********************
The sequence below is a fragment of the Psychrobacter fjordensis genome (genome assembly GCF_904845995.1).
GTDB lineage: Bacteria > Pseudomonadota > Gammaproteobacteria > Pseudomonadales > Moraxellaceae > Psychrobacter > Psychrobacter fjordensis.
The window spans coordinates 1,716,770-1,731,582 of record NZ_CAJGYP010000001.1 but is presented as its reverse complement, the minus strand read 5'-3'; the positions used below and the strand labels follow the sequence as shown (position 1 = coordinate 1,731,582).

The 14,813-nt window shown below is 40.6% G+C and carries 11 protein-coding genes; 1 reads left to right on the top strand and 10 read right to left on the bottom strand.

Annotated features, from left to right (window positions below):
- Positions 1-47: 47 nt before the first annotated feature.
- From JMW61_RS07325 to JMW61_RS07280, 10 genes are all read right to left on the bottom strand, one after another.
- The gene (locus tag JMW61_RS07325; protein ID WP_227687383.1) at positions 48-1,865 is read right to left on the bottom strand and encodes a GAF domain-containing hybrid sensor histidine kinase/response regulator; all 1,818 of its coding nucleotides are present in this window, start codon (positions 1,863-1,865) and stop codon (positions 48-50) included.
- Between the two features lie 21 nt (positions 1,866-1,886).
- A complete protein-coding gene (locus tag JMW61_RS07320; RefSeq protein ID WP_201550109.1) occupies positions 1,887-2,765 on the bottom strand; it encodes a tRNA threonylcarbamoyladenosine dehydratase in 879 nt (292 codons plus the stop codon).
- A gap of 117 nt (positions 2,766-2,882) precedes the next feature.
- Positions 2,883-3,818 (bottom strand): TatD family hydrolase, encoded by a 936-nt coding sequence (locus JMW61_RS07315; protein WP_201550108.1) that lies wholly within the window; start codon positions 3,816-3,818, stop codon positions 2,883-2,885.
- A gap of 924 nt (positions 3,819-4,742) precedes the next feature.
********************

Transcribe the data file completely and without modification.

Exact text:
The sequence below is a fragment of the Psychrobacter fjordensis genome (genome assembly GCF_904845995.1).
GTDB lineage: Bacteria > Pseudomonadota > Gammaproteobacteria > Pseudomonadales > Moraxellaceae > Psychrobacter > Psychrobacter fjordensis.
The window spans coordinates 1,716,770-1,731,582 of record NZ_CAJGYP010000001.1 but is presented as its reverse complement, the minus strand read 5'-3'; the positions used below and the strand labels follow the sequence as shown (position 1 = coordinate 1,731,582).

The 14,813-nt window shown below is 40.6% G+C and carries 11 protein-coding genes; 1 reads left to right on the top strand and 10 read right to left on the bottom strand.

Annotated features, from left to right (window positions below):
- Positions 1-47: 47 nt before the first annotated feature.
- From JMW61_RS07325 to JMW61_RS07280, 10 genes are all read right to left on the bottom strand, one after another.
- The gene (locus tag JMW61_RS07325; protein ID WP_227687383.1) at positions 48-1,865 is read right to left on the bottom strand and encodes a GAF domain-containing hybrid sensor histidine kinase/response regulator; all 1,818 of its coding nucleotides are present in this window, start codon (positions 1,863-1,865) and stop codon (positions 48-50) included.
- Between the two features lie 21 nt (positions 1,866-1,886).
- A complete protein-coding gene (locus tag JMW61_RS07320; RefSeq protein ID WP_201550109.1) occupies positions 1,887-2,765 on the bottom strand; it encodes a tRNA threonylcarbamoyladenosine dehydratase in 879 nt (292 codons plus the stop codon).
- A gap of 117 nt (positions 2,766-2,882) precedes the next feature.
- Positions 2,883-3,818 (bottom strand): TatD family hydrolase, encoded by a 936-nt coding sequence (locus JMW61_RS07315; protein WP_201550108.1) that lies wholly within the window; start codon positions 3,816-3,818, stop codon positions 2,883-2,885.
- A gap of 924 nt (positions 3,819-4,742) precedes the next feature.